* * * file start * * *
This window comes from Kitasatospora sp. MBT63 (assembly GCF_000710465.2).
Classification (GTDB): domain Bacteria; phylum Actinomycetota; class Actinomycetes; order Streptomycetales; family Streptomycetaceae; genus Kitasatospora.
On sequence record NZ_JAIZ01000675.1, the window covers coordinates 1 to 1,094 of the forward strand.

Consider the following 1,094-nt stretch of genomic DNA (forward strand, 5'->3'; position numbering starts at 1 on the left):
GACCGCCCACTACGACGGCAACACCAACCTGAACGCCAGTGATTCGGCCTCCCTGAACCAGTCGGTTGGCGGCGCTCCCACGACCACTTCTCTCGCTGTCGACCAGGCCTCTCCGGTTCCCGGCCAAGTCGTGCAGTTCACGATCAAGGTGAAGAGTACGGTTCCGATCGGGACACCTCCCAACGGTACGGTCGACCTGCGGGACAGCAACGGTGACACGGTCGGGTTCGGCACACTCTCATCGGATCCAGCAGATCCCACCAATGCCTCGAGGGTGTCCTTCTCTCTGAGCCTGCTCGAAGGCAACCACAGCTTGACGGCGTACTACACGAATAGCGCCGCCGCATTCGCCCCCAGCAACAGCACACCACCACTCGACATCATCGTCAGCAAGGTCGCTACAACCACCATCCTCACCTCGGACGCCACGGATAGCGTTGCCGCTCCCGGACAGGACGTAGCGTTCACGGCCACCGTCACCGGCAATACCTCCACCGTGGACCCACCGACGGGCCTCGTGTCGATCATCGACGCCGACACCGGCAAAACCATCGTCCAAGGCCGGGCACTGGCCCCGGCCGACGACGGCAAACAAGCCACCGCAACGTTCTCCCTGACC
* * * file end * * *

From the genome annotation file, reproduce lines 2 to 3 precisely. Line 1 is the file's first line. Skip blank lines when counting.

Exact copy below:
Classification (GTDB): domain Bacteria; phylum Actinomycetota; class Actinomycetes; order Streptomycetales; family Streptomycetaceae; genus Kitasatospora.
On sequence record NZ_JAIZ01000675.1, the window covers coordinates 1 to 1,094 of the forward strand.